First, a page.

World Travelling Guide
World Travelling Guide



Accommodation in Southern Africa and South Africa including accommodation in Western Cape, Eastern Cape, Northern Cape, Gauteng, Limpopo Province, North West Province, Free State, Kwazulu-Natal, Mpumalanga

List of Countries
Map of Africa

Guinea Travelling Guide
Guinea Travelling Guide

General background: Independent from France since 1958, Guinea did not hold democratic elections until 1993 when Gen. Lansana CONTE (head of the military government) was elected president of the civilian government. He was reelected in 1998. Unrest in Sierra Leone has spilled over into Guinea, threatening stability and creating a humanitarian emergency.

Area comparative: Slightly smaller than Oregon

Climate: Generally hot and humid; monsoonal-type rainy season (June to November) with southwesterly winds; dry season (December to May) with northeasterly harmattan winds.

Terrain: Generally flat coastal plain, hilly to mountainous interior.

Population: 7,775,065 (July 2002 est.)

Ethnic groups: Peuhl 40%, Malinke 30%, Soussou 20%, smaller ethnic groups 10%

Religions: Muslim 85%, Christian 8%, indigenous beliefs 7%

Language: French (official), each ethnic group has its own language

Government type: Republic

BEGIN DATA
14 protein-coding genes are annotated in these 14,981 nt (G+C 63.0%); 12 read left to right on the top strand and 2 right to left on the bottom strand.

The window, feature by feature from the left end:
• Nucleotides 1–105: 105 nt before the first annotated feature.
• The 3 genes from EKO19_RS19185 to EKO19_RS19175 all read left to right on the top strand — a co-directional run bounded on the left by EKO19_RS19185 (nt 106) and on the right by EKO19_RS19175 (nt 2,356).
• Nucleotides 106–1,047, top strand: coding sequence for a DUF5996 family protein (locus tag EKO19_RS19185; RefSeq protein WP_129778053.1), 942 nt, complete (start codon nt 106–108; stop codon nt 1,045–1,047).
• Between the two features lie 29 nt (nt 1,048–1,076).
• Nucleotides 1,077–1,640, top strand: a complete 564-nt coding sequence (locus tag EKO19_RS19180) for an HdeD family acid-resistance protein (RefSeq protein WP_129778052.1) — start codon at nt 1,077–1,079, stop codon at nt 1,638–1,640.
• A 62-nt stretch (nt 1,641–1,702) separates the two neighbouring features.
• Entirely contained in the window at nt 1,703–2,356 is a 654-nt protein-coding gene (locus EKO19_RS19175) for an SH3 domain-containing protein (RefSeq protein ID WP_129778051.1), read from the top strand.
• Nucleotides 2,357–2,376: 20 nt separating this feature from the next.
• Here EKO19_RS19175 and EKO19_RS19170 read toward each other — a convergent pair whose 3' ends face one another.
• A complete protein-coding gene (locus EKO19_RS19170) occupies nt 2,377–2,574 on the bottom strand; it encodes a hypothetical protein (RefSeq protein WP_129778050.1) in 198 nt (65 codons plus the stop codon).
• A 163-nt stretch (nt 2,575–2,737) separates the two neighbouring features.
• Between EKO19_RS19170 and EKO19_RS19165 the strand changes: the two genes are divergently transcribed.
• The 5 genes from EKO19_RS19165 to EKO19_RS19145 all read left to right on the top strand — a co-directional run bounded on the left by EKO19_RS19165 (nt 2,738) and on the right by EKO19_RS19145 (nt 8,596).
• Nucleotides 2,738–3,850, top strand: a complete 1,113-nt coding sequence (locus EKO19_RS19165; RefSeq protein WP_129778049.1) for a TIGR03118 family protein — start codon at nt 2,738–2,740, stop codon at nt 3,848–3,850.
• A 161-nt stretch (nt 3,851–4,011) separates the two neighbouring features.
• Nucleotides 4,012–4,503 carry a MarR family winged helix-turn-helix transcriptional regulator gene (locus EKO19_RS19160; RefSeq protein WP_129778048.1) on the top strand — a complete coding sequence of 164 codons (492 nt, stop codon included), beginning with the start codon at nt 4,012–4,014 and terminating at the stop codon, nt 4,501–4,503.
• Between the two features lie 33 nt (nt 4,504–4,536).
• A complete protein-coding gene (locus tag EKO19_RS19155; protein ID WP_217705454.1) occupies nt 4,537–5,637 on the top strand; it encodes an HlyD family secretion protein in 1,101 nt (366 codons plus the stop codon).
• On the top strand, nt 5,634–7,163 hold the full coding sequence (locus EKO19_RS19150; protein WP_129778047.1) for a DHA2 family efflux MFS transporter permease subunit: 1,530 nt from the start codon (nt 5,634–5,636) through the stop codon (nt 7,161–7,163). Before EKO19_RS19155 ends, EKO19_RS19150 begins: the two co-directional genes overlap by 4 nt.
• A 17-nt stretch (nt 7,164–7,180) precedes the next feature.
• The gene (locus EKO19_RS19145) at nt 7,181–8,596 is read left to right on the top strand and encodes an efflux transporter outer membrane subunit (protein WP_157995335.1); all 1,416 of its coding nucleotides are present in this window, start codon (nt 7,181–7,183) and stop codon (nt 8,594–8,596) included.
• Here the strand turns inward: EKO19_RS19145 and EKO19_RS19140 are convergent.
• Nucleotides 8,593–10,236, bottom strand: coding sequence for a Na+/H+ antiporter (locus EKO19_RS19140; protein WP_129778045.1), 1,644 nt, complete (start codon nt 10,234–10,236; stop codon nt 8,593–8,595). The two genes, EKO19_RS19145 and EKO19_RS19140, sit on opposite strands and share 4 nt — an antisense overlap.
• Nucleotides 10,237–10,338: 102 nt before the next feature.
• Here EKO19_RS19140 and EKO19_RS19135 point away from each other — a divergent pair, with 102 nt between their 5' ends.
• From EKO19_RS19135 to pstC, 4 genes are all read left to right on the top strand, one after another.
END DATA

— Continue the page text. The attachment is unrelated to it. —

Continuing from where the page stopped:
Capital: Conakry

Legal system: Based on French civil law system, customary law, and decree; legal codes currently being revised; has not accepted compulsory ICJ jurisdiction.

Economic overview: Guinea possesses major mineral, hydropower, and agricultural resources, yet remains an underdeveloped nation. The country possesses over 30% of the world's bauxite reserves and is the second largest bauxite producer. The mining sector accounted for about 75% of exports in 1999. Long-run improvements in government fiscal arrangements, literacy, and the legal framework are needed if the country is to move out of poverty. The government made encouraging progress in budget management in 1997-99, and reform progress was praised in the World Bank/IMF October 2000 assessment. However, escalating fighting along the Sierra Leonean and Liberian borders has caused major economic disruptions. In addition to direct defense costs, the violence has led to a sharp decline in investor confidence. Foreign mining companies have reduced expatriate staff, while panic buying has created food shortages and inflation in local markets. Multilateral aid - including Heavily Indebted Poor Countries (HIPC) debt relief - and single digit inflation should permit 5% growth in 2002.

Communication/Telephone system: Poor to fair system of open-wire lines, small radiotelephone communication stations, and new microwave radio relay system.

Places of interest:

Travel tips: Much of the accommodation for travelers is substandard and the food is basic. Transport timetables, if you can find them, are ignored.